Iowa, N.H. oppose primary legislation

Members of the Iowa and New Hampshire congressional delegations sent a letter Thursday to House leaders saying that Congress would be "overstepping its boundaries" if legislation establishing a presidential primary system were approved.

The letter, signed by all seven House members from the two states, also underlines the lawmakers' "strong support" for keeping the Iowa caucuses and the New Hampshire primary first in the nation in the presidential nominating process.

"This system has allowed presidential candidates to focus grassroots campaigning in our states and helps ensure that the nominees are able to relate to Americans on a personal level and not solely through costly 30-second television commercials," the letter says.

"Additionally, the opportunity to focus on grassroots campaigning in Iowa and New Hampshire provides an equal starting point for all presidential candidates," they wrote.

Traditionally decisions on timing of caucuses and primaries have been left to states and the two political parties and that's where it should stay, the members of Congress say. They pointed out that constitutional questions would be raised if Congress tried to tell states and political parties how to run their nominating elections.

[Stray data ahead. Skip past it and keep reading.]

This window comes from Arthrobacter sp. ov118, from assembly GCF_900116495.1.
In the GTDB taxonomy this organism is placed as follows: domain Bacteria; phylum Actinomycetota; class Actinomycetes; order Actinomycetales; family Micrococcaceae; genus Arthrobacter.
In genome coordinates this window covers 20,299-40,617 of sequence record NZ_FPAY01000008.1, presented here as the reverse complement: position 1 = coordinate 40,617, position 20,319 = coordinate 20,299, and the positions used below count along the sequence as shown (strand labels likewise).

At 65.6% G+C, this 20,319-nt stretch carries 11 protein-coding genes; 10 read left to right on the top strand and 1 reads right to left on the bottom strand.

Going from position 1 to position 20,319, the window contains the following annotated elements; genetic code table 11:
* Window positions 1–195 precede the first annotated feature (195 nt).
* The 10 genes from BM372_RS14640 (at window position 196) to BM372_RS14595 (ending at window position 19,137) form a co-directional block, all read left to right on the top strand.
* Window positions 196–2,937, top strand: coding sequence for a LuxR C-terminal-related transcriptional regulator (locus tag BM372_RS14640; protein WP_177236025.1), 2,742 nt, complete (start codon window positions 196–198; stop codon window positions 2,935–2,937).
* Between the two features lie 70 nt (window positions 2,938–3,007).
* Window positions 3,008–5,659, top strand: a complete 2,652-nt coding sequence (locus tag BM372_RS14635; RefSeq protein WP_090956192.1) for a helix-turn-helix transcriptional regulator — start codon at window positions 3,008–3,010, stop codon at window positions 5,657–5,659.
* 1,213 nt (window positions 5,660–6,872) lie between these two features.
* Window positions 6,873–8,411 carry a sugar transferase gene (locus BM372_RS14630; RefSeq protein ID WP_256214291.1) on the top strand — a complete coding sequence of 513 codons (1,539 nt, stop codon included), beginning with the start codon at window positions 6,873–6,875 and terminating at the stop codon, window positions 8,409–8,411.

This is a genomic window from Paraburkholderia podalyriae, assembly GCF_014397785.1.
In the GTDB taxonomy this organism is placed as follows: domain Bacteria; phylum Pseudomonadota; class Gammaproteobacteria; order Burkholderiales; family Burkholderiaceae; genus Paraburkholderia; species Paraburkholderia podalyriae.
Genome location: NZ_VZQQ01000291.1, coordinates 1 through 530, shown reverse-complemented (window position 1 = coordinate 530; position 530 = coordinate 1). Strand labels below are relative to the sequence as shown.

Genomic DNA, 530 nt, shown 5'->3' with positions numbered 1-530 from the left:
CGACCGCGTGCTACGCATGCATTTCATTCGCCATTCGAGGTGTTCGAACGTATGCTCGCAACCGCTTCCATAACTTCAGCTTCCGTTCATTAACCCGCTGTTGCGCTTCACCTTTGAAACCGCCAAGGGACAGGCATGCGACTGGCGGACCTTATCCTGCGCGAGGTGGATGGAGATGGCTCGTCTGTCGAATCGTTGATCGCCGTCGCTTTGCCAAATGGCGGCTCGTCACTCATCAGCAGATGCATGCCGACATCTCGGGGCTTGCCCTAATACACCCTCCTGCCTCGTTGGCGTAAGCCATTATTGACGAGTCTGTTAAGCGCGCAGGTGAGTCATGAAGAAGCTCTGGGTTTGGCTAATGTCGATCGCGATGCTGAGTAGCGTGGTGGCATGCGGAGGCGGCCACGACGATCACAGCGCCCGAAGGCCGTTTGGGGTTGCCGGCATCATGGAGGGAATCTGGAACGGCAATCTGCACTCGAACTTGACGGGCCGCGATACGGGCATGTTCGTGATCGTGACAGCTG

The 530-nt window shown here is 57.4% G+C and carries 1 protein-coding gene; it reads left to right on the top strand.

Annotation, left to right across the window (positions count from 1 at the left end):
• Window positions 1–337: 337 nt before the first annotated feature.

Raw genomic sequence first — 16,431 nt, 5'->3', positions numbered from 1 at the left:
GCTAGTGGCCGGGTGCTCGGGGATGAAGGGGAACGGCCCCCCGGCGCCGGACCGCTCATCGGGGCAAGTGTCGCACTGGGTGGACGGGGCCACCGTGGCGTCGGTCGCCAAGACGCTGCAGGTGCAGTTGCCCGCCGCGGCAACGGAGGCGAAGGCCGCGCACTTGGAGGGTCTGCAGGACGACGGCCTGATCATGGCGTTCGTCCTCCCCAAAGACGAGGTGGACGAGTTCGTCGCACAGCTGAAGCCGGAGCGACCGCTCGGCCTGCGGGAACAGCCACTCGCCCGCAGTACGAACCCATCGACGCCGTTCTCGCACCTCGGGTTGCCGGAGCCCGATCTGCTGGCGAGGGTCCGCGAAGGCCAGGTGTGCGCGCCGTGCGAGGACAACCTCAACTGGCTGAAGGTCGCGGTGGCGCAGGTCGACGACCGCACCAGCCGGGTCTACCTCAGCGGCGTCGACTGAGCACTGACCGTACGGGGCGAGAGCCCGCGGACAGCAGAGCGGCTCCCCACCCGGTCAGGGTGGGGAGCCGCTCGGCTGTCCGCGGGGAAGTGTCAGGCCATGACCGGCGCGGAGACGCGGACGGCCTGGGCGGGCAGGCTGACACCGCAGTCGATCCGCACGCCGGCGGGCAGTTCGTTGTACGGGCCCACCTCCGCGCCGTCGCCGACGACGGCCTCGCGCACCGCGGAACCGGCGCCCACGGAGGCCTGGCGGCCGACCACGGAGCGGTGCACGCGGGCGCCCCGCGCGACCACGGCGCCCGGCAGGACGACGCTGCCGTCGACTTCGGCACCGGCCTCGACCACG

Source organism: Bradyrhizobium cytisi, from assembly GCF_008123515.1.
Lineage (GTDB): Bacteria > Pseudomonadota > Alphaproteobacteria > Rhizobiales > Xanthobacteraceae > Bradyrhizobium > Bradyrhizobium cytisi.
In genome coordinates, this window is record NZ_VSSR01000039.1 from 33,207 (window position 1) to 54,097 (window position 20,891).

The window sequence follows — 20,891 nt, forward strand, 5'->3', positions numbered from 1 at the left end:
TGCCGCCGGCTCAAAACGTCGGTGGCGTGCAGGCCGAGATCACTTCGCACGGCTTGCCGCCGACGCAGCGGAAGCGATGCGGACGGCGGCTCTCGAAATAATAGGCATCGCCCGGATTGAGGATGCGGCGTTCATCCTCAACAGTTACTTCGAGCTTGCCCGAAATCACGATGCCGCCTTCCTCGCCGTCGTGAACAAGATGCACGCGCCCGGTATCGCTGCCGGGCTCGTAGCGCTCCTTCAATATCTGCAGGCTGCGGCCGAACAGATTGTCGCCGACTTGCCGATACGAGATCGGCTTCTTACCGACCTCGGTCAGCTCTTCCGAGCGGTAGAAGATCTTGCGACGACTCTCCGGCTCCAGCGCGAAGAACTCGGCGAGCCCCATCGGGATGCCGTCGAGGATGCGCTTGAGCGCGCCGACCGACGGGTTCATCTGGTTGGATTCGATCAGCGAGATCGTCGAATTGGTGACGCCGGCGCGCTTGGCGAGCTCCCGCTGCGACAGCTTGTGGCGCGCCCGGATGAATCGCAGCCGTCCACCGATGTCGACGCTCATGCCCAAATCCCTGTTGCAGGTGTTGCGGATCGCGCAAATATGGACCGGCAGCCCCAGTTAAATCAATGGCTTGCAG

Bills have been introduced in both the House and the Senate that would set up regional primary systems. Two of the bills would keep Iowa and New Hampshire first while the other two would not.

The Senate Rules and Administration Committee recently held a hearing on whether Congress should take up legislation establishing a rotating regional system of primaries. Members of the Senate expressed strong dismay with what they said has become a front-loaded and chaotic race for the presidential nomination in 2008.

The Democratic National Committee recently voted to strip Florida of its convention delegates because the state's primary has been moved up to Jan.

29 in violation of party rules.

On Thursday, two members of Congress from Florida announced they would sue the DNC, contending the party violated the Constitution and federal voting laws.

Iowa's caucus date, originally planned for Jan. 14, remains up in the air pending decisions by other states.

Congressional aides say that there has been no indication that leaders in the House support intervention in the nominating process, and no leaders have signed on as co-sponsors to the regional primary bills.

"We just want to make it crystal clear to leadership what our position is," said Jeff Giertz, press secretary to Rep. Bruce Braley, a Waterloo Democrat who organized the letter.

It was signed by Rep. Leonard Boswell, a Des Moines Democrat; Rep. Steve King, a Kiron Republican; Rep. Tom Latham, an Ames Republican; and Rep. Dave Loebsack, a Mount Vernon Democrat.

Rep. Paul Hodes and Rep. Carol Shea-Porter, both New Hampshire Democrats, also were signers.